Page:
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Newspapers remain community cornerstones
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This week marks the 2012 installment of National Newspaper Week, an annual observance that runs through the first full week in October during which newspapers take the opportunity to promote themselves. Print journalism executives across America have sponsored the NNW since 1940.
This year, the theme is: “NEWSPAPERS – The Cornerstone of Your Community.” How appropriate. This is a time when newspapers are redefining themselves while keeping a lock on what makes them the quality news sources they are while remaining the heart of the communities they serve.
Newspapers reach more than 100 million adults – nearly 6 in 10 of the U.S. adult Internet population – during a typical month. Consumers age 25 and above still are the core audience for our print product, but newspapers also reach nearly 60 percent of the critical 18-to-34 demographic in print and online during an average week.
 Facts and figures, according to the National Newspaper Association:
• Number of non-daily newspapers – 7,000  
• Number of daily newspapers – 1,408   
• Total community newspaper readership – 150 million each week   
• Community market adults with NO Internet access at home –  30 percent
• Average circulation of community non-daily newspapers – 8,125  
• Average circulation of daily newspapers – 34,515
• Community non-daily newspapers with circulation less than 15,000 –  70.3 percent
• Community market adults who read classified advertising –  81 percent  
• Community market adults who read public notice advertising –  75 percent
• Average amount of time spent with each edition of their local community newspaper –  38.95 minutes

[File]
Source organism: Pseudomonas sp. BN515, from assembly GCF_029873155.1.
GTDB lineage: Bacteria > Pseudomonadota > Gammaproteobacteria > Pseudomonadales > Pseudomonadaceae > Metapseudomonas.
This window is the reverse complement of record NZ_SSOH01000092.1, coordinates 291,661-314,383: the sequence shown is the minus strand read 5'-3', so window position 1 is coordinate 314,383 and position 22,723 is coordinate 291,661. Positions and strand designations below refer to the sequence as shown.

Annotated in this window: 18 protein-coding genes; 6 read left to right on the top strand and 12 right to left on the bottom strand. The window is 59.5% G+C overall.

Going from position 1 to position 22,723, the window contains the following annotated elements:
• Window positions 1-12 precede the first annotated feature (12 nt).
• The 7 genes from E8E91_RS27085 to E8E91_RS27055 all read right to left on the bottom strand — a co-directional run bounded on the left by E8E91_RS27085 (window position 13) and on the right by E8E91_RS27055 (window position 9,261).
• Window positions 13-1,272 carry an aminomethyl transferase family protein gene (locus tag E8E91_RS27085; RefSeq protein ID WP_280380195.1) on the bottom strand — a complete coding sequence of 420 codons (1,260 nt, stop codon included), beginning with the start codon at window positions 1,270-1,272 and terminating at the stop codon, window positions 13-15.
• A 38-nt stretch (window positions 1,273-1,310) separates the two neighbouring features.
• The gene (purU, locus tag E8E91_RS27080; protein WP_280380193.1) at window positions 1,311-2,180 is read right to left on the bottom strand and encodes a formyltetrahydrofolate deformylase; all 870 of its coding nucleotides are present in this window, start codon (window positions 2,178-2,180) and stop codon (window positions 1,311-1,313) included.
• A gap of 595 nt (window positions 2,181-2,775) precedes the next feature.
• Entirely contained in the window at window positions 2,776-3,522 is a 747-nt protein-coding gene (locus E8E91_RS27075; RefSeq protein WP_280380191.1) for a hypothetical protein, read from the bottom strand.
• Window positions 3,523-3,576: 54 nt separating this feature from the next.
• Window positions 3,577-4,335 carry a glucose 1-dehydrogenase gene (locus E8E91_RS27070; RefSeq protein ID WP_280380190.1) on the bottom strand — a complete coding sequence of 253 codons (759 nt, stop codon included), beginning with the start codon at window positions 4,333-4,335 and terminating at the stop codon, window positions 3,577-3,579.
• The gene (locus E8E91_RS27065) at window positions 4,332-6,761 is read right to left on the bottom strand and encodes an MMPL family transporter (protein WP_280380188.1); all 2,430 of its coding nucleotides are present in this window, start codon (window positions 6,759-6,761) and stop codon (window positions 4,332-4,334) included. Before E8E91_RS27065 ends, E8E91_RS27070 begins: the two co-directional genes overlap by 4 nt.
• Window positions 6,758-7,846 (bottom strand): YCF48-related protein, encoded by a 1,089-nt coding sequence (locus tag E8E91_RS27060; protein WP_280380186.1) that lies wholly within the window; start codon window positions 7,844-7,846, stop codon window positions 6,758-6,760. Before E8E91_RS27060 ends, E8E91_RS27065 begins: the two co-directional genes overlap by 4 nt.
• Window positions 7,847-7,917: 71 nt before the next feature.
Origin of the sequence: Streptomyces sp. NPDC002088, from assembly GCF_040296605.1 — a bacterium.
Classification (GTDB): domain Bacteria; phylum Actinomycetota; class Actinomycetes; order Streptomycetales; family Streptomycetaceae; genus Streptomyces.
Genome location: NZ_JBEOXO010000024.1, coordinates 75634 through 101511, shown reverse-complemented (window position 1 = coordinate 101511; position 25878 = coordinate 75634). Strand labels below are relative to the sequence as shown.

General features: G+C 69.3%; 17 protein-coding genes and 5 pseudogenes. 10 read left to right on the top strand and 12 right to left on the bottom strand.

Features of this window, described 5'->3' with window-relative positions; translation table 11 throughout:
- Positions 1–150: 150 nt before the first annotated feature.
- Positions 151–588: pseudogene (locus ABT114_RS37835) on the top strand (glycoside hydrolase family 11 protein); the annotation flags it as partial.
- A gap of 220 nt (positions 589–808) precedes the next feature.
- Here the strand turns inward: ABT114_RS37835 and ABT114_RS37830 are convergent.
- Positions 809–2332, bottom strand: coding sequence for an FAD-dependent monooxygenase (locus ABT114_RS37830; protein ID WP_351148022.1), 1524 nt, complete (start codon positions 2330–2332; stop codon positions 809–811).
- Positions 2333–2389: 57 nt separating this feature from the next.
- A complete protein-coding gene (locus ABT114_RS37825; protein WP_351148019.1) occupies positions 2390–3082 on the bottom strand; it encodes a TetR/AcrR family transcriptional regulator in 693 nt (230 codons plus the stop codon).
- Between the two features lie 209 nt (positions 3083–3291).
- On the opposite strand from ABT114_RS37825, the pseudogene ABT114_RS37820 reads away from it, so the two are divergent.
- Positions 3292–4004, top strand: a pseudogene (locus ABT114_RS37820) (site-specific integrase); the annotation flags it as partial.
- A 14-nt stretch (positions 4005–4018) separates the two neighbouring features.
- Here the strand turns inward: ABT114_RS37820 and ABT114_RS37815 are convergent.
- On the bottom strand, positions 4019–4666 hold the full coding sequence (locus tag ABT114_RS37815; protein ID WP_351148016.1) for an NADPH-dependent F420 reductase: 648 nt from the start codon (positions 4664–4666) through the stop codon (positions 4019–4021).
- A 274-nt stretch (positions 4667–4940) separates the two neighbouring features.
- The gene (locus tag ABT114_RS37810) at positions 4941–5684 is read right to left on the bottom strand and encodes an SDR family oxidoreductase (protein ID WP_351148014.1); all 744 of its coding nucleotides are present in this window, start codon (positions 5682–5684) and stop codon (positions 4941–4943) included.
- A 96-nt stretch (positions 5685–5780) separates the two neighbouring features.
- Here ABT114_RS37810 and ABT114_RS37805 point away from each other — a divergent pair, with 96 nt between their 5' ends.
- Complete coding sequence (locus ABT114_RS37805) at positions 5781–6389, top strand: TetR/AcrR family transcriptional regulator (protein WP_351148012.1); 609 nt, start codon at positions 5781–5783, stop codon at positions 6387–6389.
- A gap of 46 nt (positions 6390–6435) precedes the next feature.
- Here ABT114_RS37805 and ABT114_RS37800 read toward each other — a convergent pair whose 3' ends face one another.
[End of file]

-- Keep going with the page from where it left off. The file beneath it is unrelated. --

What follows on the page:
• Percentage who read all or most of each paper – 73 percent
• Most frequently read topic –  local news
• Community market adults who rely on community newspapers as their primary source for local news –  51.8 percent, nearly four times greater than the next nearest medium and ten times greater than the Internet
• Believe their community newspaper’s accuracy is good to excellent – 71 percent
• Believe their community newspaper’s coverage of local news is good to excellent – 75 percent
We are the local news source and news aggregators such as Google News know these numbers. That is why they rely on newspaper journalism as their primary source for content. Search engines will often refer news hungry folks back to newspaper websites. Among adults 18-plus, our web audience exceeds those of Yahoo/ABC, MSNBC (now, The Huffington Post, CNN and CBS.
But there is more. There is integrity and relability. In this day and age, anyone with a computer, smart phone or tablet can post a story and call it news.
None the less, newspapers and the overworked, underpaid professional journalists who produce them crank out consistently accurate news and frames it in the proper context. It’s not free, but as the statistics above show, readers are still willing to pay for quality content.
Several years back, in the Dark Ages when the Internet was in its infancy, many news pros were flailing themselves with cat-o-nine-tails while lamenting the eminent demise of print news. “How can we compete? What will we do?”
But, this demise was premature. Newspapers have proven stouter than at first believed. They proved they can function in print, on websites, in digital partnerships and as part of the social media scene.
They did all this while maintaining their unique place in their communities. They are the very souls of the towns and cities they call home. They are the backbone of an educated, informed populace. They are the key to a energized and engaged citizenry.
No website can match this. We sift and sort through the noise and clutter to offer clarity and perspective, and we provide content that our readers can trust.
This has been a steep learning curve for us, especially for those of use who might not have been around when Guttenburg invented movable type, but started in this business using typewriters. We are adapting and we will be ready as changes come along.
So, the news landscape is different now, just as it was when radio came along and when television came along. Change is never painless. The hallmarks of professional journalism will always shine through, making the future for newspapers a bright one.
Dale Hogg is the managing editor of the Great Bend Tribune. He can be reached at